Warm temperatures also bring to life ticks and with ticks Lyme disease is only a bite away. While our intention is not to strike fear among the people that enjoy taking a stroll in the outdoors and lay in the grass, it’s important to keep in mind that sometimes we have to be cautious.
In the Ojibway area, there have already been found several deer ticks, which are known to carry the bacteria that causes Lyme disease. The tests from the lab haven’t come back yet and we don’t know if the ticks are carriers of the disease.
However, biologists that were on a field work in the park have discovered four deer ticks under their clothing.
Tom Preney is the biodiversity coordinator for the City of Windsor and he stated the following:
“Those are the ones we need to be a little bit concerned about because they can carry Lyme disease.”
Preney is concerned about finding so many ticks at one, saying he hasn’t ever found one in his 15 years that he’s worked at the complex. He thinks that it’s a sign that this year is going to be a good one for ticks.
Sending the Ticks to Health Unit Tests
After finding the ticks, the biologists have sent them to the National Microbiology Laboratory in Manitoba, where they will test them and see if they have Lyme disease.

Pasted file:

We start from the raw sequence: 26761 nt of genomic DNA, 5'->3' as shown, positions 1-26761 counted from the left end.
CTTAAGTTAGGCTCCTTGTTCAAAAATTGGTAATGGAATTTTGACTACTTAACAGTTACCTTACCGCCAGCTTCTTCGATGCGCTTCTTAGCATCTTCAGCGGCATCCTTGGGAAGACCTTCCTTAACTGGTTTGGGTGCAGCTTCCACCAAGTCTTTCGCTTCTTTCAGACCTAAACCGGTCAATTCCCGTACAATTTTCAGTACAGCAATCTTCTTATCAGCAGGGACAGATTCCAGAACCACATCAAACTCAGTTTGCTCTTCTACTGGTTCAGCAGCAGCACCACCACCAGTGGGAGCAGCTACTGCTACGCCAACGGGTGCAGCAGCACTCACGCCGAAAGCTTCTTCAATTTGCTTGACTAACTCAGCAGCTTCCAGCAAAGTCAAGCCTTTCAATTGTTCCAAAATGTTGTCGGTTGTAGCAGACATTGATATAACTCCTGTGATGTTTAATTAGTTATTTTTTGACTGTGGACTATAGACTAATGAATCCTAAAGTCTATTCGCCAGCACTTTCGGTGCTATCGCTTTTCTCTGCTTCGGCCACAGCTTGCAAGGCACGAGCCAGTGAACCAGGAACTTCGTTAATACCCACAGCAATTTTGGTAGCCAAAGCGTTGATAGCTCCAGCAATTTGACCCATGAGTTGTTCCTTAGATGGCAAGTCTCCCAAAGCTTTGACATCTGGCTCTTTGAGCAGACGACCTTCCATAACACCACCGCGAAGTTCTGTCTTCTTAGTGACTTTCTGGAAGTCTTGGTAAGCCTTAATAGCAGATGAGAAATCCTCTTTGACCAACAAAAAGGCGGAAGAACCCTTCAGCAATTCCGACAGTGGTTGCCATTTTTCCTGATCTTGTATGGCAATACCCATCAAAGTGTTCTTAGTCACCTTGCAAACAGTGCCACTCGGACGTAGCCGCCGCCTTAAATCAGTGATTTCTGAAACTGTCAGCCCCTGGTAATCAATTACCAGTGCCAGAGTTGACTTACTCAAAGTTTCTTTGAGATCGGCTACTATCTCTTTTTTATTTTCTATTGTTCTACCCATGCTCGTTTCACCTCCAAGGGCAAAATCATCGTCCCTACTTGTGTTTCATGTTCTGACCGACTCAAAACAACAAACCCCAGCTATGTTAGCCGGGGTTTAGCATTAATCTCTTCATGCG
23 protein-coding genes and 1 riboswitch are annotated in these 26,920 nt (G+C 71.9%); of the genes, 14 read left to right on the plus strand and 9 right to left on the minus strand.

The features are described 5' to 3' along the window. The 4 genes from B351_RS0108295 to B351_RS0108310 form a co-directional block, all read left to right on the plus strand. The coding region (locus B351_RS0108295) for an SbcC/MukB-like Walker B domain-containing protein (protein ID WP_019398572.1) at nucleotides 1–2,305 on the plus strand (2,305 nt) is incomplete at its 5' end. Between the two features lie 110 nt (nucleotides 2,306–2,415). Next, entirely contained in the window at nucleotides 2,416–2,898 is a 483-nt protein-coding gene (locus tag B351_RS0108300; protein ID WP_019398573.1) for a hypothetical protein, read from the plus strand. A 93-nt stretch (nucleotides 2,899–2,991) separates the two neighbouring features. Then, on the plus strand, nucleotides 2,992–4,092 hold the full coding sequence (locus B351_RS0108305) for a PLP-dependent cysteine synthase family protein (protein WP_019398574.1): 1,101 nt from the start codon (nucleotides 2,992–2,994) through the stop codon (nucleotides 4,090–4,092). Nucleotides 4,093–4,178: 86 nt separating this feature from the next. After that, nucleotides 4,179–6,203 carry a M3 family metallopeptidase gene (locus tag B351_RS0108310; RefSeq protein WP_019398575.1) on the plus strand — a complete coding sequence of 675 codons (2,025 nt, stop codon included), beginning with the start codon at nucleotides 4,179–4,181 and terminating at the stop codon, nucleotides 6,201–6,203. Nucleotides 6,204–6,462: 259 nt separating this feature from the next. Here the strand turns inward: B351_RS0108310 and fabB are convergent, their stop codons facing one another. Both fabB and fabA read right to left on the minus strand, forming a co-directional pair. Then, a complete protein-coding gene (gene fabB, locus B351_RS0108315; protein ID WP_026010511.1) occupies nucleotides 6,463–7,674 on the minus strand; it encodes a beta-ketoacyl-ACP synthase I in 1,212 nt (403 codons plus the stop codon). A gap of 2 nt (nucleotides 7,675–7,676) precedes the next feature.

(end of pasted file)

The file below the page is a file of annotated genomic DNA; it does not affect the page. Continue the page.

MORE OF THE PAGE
Mike Tudor, who is a manager with the environmental health department (Windsor-Essex County Health Unit), stated that the unit received in 2017 a total of 382 ticks for testing. Out of those, 32 were deer ticks and only two of them carried Lyme disease.
How to Protect Yourself From Ticks?
Try not to walk in tall grass and wear long-sleeved shirts and pants in light colors to easily spot the little ticks.
A good way to make sure they won’t get under your clothes is to tuck your pants into the socks. Check your body, your children’s skin, and your pets for possible ticks after being outside.
Take a shower after getting home and place your clothes into a high heat dryer for at least an hour to kill possible ticks from your clothes.
Have tick collars on your pets and keep the grass short in your yard.
The best way to remove a tick is to use a tweezer. Mike Tudor stated that people can “always submit that tick to the health unit for further testing,” and if you are concerned, go visit your physician.
Andre Blair s is the lead editor for Advocator.ca. He holds a B.A. in Psychology from the University of Toronto, and a Master of Science in Public Health (M.S.P.H.) from the School of Public Health, Department of Health Administration, at the University of North Carolina at Chapel Hill. Andre specializes in environmental health, but writes on a variety of issues.